A ship's crew is divided into two distinct sections: those who navigate the ship and those who maintain the machinery and controls, carrying out all repair functions on-board. The navigators are deck officers and report to the Master (also functionally referred to as Captain), which is a Naval rank. Engineers are running and maintaining all machinery, reporting to the Chief Engineer. Also on board are the crew or 'Ratings', who are 'other ranks' or hands who, though not officers, play a key role in running the ship by assisting the officers in daily operations. In the Engine department, this includes Wiremen (who assist Electrical Officers), Fitters, Motormen (or donkey greasers, depending on nomanclature)and Wipers or utilitymen who play a large role in the daily upkeep of the engine room. Captain Sir Arthur Henry Rostron receiving a loving cup from Margaret Brown for his rescue of RMS Titanic survivors Main article: Seafarers professions and ranks Captain is the traditional customary title given to the person in charge of a ship at sea. ... A Chief Engineer is a licensed mariner in charge of the engineering department on a merchant vessel. ...


The original term Engineers (on a ship) meant the technical people who dealt with the engines , as opposed to the Consulting Engineer concept (their counterparts on land). Marine Engineers are generally more 'hands on', and often get dirty, sweaty and work in arduous conditions with temperatures in the engine room spaces exceeding 45 - 50 degrees Celsius (122 degrees Fahrenheit). Patience and a logical approach needs to be maintained at all times, especially when dealing with heavy machinery in a seaway. Managing the 'rough' engine-room crew is not a job for the faint hearted !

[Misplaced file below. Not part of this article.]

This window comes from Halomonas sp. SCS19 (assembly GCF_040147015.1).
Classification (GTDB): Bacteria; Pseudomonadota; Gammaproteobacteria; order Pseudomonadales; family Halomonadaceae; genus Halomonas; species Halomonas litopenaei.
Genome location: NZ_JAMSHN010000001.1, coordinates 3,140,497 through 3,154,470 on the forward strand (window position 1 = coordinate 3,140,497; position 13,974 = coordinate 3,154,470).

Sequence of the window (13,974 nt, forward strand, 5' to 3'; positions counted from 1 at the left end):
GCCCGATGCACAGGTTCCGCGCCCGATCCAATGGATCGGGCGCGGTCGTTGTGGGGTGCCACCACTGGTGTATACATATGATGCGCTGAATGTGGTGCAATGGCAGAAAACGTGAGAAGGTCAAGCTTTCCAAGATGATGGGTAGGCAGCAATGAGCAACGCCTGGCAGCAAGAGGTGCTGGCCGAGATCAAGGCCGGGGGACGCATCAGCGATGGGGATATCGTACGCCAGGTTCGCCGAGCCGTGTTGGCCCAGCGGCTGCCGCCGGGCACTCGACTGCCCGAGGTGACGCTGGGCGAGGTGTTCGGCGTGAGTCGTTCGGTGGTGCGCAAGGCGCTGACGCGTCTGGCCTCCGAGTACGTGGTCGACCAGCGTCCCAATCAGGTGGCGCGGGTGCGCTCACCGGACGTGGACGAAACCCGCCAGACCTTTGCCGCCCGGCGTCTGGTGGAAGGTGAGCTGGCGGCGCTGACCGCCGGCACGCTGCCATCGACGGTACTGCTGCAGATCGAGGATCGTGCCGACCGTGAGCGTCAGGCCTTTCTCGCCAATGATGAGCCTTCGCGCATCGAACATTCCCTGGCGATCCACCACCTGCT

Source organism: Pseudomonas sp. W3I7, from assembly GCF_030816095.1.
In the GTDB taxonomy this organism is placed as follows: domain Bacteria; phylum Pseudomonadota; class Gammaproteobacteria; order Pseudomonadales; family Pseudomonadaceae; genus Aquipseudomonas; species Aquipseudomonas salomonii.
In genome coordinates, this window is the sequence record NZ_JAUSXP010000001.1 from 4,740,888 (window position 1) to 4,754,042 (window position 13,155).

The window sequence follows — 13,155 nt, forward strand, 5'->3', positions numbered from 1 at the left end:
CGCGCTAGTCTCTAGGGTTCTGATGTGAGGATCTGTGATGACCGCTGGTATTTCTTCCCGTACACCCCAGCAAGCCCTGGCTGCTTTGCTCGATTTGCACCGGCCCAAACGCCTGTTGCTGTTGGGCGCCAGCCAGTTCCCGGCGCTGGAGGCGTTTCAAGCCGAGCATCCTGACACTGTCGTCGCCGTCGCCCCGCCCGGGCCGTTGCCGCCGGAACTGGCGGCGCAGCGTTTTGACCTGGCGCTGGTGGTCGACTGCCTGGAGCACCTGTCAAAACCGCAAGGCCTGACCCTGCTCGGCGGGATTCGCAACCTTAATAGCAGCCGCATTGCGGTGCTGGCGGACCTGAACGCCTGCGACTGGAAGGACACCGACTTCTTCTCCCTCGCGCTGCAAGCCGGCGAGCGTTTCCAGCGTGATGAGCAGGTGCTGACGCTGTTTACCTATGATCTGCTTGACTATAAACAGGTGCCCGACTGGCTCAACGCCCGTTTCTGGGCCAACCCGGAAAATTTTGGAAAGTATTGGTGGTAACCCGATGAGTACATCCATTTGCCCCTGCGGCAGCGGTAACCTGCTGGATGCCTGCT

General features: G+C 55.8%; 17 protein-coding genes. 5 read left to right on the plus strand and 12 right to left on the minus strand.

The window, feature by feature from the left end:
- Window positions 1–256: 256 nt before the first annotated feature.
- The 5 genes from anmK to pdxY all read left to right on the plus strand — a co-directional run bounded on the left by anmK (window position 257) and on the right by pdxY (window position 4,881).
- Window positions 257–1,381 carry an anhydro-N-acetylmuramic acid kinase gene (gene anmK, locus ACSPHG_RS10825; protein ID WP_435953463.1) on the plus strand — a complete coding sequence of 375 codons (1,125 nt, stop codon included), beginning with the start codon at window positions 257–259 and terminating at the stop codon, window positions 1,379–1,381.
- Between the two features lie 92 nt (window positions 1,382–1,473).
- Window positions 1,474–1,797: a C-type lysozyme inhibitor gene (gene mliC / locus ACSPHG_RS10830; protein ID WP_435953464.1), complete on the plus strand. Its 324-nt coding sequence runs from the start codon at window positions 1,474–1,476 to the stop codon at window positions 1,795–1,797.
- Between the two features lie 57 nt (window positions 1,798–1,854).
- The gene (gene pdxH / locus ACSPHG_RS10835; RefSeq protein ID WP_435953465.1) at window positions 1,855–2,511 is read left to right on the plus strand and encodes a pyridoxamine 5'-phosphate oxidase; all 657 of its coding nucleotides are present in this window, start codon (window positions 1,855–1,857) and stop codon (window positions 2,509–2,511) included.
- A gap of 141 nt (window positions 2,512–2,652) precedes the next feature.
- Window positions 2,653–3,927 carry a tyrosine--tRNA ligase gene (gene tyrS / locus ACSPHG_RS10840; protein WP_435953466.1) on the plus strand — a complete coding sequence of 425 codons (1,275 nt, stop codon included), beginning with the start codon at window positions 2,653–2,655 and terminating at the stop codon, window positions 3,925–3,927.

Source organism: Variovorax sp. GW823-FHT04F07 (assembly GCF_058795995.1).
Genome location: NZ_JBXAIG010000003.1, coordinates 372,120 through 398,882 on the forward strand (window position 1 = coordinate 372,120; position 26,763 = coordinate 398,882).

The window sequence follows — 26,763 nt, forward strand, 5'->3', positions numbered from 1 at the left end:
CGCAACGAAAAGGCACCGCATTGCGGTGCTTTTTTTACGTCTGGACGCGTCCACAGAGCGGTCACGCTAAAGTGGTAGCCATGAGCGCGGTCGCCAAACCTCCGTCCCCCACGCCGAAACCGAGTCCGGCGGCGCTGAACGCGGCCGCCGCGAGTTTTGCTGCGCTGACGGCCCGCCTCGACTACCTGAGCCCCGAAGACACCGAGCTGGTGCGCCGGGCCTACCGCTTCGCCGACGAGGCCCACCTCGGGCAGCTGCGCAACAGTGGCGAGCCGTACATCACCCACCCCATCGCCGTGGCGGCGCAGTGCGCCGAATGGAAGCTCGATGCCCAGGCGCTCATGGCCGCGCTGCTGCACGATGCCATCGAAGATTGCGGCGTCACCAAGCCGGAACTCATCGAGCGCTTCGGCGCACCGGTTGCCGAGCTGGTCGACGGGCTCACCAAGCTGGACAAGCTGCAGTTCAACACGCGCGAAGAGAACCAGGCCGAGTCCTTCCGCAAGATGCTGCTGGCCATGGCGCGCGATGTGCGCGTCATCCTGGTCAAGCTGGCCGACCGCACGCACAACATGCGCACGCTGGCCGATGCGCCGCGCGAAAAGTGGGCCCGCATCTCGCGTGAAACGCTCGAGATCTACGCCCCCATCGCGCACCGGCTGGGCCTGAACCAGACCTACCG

There are 4 classifications of Marine Engineering licences throughout the merchant marine, those being Chief Engineer, First Assistant/Second Engineer, Second Assistant/Third Engineer, and Third Assistant/Fourth Engineer. Those who join without experience are Fifth Engineers / Trainee Marine Engineers (TMEs) or Junior Engineers. Those who join without an engineering licence are given the rank of Engine Cadet. Engine Cadets usually only work under the supervision of a watchkeeping engineer. They are mostly only day workers and are usually given one day off per week to study for gaining their licences. Engine Cadets are generally poorly paid and are often the target for the worst jobs and practical jokes. The First Assistant Engineer or Second Engineer supervises the daily maintenance and operation of the engine department and reports directly to the Chief Engineer. ... The Second Assistant Engineer or Third Engineer is junior to the First Assistant Engineer in the engine department of a merchant vessel and is usually in charge of boilers, fuel, auxiliary engines, condensate and feed systems. ... This article or section does not cite its references or sources. ...


Personnel

A common Engineering crew for a ship is:

  • (1) Chief Engineer
  • (1) Second Engineer / First Assistant Engineer
  • (1) Third Engineer / Second Assistant Engineer
  • (1-2) Fourth Engineer / Third Assistant Engineer
  • (0-2) Fifth Engineer / Junior Engineer
  • (1-3) Oiler (unlicenced qualified rating)
  • (0-3) Greaser/s (unlicensed qualified rating)
  • (1-5) Entry-level rating (such as Wiper (occupation), Utilityman, etc)

A common crewing for a United States Merchant ship is a little bit different, it is typically: A Chief Engineer is a licensed mariner in charge of the engineering department on a merchant vessel. ... A First Assistant Engineer (also called the Second Engineer in some countries) is a licensed member of the engineering department on a merchant vessel. ... A Second Assistant Engineer or Third Engineer is a licensed member of the engineering department on a merchant vessel. ... Main article: Seafarers professions and ranks The Third Assistant Engineer, also known as the Fourth Engineer, is a licensed member of the engineering department on a merchant vessel. ... For alternate meanings see Edmonton Oilers and Houston Oilers An oiler is a ship, also called a tanker, that can carry a liquid cargo of petroleum, or a naval support vessel that carries fuel to naval ships at sea, and can transfer the fuel during underway operations. ... A wiper is the most junior crewmember in the engine room of a ship. ...